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When to Charge for No Shows

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beautician in salon

The building is open. You’re there. You have all the supplies you need. But you’re missing something—the client! You wait a few minutes then maybe text them or try giving them a call.

No answer.

Fifteen minutes goes by. You check your calendar to make sure you got the time and date right. You did.

Now half an hour has passed. You try calling them again. Still no answer. You want to give your client the benefit of the doubt, but you did give them a call to remind them the day before and they said they’d be there.

After almost an hour it becomes apparent that all your preparation has been wasted. You’re out money, time, and possibly sleep. You might even be out potential clients you had to turn away because this absent client was already scheduled. This is about the time when the the question pops into your head: Should I charge my client for the no-show?

It is a fair question to ask, though a difficult one to answer. On the one hand you don’t want to offend your client. On the other hand, notes that not charging implies to your client that your time is not important. So, what do you do? Here are five tips to consider when deciding whether or not to charge a client.

  1. Have you let your clients know up-front that you will charge for no-shows? If your clients are already aware of your policy for no-shows, you might have justification for charging them. If you haven’t outlined your policy, it’s never too late to start.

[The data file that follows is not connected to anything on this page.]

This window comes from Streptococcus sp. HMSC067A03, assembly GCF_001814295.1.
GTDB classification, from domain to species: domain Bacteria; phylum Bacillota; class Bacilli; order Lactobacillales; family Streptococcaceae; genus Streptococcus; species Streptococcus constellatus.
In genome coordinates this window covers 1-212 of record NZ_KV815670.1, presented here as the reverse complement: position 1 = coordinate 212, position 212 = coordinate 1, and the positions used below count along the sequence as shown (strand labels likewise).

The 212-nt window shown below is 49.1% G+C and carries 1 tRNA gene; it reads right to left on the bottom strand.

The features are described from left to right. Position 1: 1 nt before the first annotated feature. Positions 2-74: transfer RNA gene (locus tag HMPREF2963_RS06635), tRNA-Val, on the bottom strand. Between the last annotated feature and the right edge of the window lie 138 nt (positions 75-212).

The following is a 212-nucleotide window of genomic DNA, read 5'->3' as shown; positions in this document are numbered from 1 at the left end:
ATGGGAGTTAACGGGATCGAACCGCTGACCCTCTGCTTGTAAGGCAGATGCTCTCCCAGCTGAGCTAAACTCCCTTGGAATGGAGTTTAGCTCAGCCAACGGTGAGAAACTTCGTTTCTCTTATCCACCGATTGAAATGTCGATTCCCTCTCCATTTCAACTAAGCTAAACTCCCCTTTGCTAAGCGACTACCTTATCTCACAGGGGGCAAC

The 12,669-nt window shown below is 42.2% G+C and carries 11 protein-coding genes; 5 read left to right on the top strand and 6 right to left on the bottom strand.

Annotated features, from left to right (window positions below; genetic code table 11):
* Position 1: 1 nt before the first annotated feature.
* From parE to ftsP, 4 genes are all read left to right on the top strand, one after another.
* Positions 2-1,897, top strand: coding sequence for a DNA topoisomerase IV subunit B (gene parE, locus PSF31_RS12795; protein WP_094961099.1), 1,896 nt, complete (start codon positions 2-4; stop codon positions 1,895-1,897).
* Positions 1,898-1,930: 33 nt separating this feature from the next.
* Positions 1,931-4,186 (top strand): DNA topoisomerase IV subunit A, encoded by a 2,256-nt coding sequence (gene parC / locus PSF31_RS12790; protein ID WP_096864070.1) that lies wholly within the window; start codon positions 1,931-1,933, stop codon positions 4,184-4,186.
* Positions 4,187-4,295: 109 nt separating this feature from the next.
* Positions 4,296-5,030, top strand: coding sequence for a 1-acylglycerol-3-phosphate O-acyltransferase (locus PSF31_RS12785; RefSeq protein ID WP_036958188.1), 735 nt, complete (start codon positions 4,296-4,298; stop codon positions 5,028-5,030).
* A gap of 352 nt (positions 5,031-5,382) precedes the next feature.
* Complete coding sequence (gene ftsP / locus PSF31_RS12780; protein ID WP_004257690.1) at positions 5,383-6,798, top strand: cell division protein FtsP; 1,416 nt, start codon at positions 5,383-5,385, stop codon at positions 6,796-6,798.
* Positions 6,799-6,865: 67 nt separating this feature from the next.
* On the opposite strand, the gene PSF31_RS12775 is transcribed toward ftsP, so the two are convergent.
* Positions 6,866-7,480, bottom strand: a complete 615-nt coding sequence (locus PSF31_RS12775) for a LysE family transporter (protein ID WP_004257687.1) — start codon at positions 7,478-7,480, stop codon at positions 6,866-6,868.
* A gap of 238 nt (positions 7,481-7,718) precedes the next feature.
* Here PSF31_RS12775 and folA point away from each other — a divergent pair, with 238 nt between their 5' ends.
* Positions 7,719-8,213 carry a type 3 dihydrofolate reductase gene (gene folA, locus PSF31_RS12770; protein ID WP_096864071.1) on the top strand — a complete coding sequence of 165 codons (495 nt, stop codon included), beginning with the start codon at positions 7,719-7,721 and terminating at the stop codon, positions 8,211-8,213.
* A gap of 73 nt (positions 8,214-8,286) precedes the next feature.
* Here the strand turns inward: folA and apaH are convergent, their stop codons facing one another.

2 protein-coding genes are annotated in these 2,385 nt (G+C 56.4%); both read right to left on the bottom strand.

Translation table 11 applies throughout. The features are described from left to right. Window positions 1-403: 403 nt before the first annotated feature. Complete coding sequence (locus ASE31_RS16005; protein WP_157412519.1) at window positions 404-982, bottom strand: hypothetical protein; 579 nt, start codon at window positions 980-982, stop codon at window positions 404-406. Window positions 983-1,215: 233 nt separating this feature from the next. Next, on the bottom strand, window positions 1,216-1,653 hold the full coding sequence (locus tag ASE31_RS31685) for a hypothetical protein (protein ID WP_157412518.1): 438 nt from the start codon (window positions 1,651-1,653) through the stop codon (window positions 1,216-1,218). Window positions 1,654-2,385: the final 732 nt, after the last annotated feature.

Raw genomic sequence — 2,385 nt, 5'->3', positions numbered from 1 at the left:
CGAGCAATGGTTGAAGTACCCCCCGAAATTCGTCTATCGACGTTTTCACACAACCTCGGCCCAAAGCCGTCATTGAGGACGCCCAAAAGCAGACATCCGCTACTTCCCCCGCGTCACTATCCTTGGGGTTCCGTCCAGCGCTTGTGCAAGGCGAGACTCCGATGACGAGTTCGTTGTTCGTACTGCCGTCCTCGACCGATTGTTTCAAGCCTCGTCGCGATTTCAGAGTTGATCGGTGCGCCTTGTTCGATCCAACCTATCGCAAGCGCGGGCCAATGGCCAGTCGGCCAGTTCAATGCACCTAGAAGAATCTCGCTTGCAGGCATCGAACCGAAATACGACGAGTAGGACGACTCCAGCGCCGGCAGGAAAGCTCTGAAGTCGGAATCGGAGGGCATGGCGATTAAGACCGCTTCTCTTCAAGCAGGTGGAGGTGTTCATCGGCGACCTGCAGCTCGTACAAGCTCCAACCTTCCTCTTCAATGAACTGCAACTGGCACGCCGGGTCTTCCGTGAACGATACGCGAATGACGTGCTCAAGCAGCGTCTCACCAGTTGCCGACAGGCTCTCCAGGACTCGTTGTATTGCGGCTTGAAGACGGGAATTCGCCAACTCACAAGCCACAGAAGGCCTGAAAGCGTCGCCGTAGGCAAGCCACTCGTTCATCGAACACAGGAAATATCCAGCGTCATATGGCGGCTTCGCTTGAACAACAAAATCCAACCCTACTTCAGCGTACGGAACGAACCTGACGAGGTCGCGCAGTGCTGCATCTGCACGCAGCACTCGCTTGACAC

2. Is the client a repeat offender? Everyone is late or forgets things once in awhile. Is this your client’s first missed appointment? Maybe it would be best to let this one slide and just gently remind them that next time you might have to charge them. But what if this is a habitually late or absent client? It might be time to put your foot down.
  3. Consider the money. Say you charged your client for a no-show and they became offended and announced they’ll never come back to you. Is the money you’re charging for the no-show worth the potential money you are losing from that client? In some cases, especially from clients who are always late or absent, the loss of money might be worth it. That’s something you’ll have to decide for yourself.
  4. Consider your client’s time as well. Now put the shoe on the other foot. What if you are late for, or miss, an appointment. Do you think your client deserves a discount because of their wasted time and preparation? Maybe, maybe not, but it is important that you think about your clients needs as well as your own.
  5. Treat clients the way you’d like to be treated. If you were a client and accidentally missed your appointment, how would you want to be treated? Consider that question when you are considering charging clients for no-shows.

Do you have something to say about charging for no-shows? Have an experience you’d like to share? Please comment below.

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